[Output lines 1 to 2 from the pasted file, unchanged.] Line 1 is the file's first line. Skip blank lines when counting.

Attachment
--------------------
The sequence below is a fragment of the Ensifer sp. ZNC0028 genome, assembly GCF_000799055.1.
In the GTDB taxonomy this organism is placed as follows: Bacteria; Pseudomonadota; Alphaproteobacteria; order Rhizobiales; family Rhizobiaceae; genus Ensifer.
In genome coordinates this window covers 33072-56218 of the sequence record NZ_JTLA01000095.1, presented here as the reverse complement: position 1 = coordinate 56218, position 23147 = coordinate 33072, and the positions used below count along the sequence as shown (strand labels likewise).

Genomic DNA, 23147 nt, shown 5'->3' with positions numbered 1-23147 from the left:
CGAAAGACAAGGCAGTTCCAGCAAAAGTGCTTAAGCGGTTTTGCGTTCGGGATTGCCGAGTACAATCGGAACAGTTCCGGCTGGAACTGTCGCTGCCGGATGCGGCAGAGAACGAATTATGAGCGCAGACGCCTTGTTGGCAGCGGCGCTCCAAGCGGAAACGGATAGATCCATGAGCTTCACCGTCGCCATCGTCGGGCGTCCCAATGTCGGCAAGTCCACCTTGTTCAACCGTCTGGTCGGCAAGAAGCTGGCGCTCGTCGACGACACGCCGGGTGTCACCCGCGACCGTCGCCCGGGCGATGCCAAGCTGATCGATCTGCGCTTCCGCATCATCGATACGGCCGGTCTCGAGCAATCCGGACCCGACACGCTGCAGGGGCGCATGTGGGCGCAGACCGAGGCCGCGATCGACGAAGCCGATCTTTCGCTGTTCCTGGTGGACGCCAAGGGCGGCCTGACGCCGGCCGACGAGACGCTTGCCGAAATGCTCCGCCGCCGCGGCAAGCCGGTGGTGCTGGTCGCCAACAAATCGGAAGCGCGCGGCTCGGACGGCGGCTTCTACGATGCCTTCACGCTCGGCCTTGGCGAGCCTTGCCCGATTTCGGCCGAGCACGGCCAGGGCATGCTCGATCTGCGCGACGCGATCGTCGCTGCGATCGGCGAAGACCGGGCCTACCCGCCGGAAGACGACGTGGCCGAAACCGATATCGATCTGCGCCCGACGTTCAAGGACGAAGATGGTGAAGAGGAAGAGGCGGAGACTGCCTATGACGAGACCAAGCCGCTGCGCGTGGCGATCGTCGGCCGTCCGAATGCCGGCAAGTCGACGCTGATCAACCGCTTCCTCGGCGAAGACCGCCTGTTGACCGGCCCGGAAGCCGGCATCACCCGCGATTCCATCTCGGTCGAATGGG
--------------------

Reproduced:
The sequence below is a fragment of the Ensifer sp. ZNC0028 genome, assembly GCF_000799055.1.
In the GTDB taxonomy this organism is placed as follows: Bacteria; Pseudomonadota; Alphaproteobacteria; order Rhizobiales; family Rhizobiaceae; genus Ensifer.